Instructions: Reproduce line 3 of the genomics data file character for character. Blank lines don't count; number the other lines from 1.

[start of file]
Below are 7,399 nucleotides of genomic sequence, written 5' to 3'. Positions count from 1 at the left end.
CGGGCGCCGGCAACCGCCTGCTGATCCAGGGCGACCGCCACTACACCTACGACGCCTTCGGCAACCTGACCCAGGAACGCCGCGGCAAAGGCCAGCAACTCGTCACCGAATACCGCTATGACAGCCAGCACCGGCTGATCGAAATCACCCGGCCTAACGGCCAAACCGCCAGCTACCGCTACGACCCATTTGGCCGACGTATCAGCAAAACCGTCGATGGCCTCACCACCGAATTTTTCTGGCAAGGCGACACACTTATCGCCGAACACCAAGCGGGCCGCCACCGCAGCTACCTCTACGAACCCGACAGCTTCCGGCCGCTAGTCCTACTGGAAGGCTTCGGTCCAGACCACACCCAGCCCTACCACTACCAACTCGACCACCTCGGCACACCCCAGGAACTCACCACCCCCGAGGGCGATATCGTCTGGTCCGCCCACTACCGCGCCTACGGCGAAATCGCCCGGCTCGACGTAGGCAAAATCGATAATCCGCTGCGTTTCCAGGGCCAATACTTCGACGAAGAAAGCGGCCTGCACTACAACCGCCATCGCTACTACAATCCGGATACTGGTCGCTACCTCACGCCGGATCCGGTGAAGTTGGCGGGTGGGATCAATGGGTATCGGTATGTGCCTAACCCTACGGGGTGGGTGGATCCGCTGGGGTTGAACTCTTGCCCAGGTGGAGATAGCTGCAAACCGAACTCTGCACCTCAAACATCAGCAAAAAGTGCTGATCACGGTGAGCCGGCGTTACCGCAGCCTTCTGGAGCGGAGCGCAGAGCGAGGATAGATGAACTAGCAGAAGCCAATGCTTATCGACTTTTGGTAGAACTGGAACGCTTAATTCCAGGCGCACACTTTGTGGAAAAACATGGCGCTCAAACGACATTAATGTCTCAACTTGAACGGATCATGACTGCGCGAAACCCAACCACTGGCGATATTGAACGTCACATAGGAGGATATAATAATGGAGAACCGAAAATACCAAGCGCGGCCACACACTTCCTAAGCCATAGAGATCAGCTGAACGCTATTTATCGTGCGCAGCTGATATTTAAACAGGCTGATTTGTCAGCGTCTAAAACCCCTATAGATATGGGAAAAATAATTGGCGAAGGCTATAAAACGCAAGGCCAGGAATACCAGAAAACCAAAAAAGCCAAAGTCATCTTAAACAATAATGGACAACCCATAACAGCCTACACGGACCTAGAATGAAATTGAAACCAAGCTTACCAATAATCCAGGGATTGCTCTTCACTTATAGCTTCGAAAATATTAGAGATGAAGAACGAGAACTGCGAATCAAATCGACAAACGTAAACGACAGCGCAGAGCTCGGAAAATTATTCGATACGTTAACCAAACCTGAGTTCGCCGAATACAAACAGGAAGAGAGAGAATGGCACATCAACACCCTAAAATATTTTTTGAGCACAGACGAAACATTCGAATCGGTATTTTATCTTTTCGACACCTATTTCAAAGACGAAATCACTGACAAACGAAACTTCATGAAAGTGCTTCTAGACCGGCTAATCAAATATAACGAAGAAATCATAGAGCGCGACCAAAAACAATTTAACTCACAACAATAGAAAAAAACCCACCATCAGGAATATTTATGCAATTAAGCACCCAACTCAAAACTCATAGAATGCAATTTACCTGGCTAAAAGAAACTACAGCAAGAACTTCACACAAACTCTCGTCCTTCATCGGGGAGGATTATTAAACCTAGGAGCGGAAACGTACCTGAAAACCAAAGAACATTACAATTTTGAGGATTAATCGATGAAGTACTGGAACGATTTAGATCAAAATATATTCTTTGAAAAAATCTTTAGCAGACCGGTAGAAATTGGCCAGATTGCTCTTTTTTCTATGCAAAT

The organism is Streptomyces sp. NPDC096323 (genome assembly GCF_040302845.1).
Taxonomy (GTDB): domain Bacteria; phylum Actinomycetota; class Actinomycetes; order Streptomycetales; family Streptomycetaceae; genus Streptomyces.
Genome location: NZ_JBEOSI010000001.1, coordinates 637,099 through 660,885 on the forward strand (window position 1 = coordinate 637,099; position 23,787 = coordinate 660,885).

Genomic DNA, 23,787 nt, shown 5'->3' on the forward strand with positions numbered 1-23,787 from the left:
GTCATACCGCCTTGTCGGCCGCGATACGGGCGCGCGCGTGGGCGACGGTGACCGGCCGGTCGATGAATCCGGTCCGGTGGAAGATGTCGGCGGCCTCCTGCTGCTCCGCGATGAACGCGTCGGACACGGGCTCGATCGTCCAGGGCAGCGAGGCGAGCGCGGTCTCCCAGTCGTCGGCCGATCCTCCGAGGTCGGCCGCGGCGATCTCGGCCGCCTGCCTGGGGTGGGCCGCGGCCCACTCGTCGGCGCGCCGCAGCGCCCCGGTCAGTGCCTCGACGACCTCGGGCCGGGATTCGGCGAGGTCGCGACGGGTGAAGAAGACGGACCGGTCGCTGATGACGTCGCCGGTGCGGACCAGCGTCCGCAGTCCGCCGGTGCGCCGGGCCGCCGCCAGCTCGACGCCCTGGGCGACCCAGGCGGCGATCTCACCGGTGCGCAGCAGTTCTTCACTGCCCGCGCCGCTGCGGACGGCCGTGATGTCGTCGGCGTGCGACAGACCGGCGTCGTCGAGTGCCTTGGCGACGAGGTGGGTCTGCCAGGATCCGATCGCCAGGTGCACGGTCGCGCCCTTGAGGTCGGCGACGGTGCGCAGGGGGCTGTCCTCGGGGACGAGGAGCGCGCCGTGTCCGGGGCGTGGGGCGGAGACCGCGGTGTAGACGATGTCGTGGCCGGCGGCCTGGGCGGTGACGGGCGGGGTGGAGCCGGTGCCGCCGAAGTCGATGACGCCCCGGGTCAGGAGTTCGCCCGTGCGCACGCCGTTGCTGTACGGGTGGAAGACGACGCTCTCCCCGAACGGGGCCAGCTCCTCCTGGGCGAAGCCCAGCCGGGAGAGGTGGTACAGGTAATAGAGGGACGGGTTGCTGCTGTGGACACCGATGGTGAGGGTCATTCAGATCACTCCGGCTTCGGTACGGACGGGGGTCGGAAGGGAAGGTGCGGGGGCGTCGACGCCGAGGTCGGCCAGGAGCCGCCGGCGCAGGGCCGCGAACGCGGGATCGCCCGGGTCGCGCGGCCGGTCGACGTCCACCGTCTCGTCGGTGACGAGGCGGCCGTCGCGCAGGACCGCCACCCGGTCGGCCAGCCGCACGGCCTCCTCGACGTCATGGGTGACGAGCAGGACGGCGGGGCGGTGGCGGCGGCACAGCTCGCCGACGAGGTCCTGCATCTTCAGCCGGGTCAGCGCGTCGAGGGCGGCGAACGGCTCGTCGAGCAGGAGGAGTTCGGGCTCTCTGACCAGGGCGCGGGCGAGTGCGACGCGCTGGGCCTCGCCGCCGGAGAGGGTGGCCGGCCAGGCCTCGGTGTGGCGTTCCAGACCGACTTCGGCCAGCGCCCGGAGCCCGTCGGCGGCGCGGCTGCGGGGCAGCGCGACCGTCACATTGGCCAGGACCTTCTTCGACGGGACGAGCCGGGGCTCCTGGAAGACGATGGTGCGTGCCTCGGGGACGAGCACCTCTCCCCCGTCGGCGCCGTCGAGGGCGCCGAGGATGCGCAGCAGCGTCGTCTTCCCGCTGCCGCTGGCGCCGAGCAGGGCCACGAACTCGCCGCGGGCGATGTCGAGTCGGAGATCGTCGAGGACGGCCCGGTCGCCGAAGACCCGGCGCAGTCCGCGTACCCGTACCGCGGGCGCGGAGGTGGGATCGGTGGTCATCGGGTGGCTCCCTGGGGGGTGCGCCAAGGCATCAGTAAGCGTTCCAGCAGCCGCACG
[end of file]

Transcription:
The organism is Streptomyces sp. NPDC096323 (genome assembly GCF_040302845.1).